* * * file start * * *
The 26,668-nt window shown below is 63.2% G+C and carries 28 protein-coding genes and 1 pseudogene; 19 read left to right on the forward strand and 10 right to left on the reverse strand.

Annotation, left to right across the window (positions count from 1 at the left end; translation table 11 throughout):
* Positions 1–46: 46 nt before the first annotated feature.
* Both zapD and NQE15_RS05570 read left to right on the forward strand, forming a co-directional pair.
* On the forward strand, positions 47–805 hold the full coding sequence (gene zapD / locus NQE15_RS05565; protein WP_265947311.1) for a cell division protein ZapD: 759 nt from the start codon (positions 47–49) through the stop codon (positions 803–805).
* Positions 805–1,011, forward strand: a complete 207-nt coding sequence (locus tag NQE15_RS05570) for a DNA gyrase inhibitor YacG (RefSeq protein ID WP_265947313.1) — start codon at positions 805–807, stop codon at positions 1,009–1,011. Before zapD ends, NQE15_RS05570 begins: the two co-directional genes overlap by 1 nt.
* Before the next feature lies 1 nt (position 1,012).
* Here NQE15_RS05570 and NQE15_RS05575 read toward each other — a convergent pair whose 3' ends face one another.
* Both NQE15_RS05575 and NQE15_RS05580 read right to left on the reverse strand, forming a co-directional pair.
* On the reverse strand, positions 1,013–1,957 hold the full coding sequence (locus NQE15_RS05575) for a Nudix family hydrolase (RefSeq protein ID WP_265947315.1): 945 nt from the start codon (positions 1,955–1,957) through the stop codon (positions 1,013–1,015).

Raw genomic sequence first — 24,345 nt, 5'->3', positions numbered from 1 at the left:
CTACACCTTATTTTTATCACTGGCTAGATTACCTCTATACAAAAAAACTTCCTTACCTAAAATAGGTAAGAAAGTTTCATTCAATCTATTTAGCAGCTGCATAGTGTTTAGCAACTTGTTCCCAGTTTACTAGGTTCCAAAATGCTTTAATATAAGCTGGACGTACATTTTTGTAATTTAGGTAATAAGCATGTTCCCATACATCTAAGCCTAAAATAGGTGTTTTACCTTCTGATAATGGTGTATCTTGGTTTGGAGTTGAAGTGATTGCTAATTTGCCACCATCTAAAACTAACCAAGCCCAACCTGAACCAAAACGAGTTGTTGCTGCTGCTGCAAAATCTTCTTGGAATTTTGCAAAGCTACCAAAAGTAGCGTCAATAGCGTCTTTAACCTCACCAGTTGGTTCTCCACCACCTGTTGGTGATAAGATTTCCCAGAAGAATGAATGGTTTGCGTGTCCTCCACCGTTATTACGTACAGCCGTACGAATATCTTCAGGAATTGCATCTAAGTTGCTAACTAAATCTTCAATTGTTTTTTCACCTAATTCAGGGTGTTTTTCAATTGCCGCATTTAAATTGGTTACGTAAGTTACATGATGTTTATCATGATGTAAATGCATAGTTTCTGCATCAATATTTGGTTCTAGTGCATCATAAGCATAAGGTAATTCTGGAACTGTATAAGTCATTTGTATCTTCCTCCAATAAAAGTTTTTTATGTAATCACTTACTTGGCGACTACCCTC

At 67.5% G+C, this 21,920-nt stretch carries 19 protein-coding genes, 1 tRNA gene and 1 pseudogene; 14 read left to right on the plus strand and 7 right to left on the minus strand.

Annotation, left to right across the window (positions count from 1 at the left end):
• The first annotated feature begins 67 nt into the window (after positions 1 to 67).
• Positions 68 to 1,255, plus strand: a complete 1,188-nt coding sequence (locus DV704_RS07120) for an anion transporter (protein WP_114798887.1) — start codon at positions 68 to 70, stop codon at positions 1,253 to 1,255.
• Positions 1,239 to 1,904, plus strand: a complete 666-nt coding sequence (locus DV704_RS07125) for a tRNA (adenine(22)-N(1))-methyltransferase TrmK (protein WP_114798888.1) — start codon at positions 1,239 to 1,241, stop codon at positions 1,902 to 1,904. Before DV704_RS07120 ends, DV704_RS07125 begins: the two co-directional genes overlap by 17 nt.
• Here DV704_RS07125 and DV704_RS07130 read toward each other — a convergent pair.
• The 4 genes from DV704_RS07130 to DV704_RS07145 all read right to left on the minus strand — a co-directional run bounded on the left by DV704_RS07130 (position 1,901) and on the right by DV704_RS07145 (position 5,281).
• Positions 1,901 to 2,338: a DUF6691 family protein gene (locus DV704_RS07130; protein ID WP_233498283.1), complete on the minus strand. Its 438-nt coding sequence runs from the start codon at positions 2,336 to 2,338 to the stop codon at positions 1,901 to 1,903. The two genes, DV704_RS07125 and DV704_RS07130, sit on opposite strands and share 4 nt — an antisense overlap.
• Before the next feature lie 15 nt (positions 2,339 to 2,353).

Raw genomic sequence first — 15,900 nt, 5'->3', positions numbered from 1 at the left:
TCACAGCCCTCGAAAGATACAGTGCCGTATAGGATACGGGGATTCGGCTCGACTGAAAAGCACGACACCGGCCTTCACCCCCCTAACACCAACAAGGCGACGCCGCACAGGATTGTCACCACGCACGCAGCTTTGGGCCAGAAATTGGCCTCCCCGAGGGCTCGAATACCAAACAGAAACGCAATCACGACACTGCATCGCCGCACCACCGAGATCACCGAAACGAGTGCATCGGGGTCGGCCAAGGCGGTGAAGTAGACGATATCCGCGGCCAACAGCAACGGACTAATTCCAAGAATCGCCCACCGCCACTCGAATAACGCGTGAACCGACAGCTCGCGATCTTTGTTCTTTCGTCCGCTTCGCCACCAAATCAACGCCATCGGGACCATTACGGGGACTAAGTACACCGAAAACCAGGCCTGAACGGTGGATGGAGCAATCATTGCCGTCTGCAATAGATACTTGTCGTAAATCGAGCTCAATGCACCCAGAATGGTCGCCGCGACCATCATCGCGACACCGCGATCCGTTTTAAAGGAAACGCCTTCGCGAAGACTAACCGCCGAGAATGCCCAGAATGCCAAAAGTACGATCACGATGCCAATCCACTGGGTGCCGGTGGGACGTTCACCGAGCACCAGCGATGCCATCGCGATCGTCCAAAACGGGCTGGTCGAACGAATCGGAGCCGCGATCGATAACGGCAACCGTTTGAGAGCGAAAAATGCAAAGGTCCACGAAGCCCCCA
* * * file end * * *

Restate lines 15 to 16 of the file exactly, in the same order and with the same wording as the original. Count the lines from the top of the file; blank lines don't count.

• The first annotated feature begins 67 nt into the window (after positions 1 to 67).
• Positions 68 to 1,255, plus strand: a complete 1,188-nt coding sequence (locus DV704_RS07120) for an anion transporter (protein WP_114798887.1) — start codon at positions 68 to 70, stop codon at positions 1,253 to 1,255.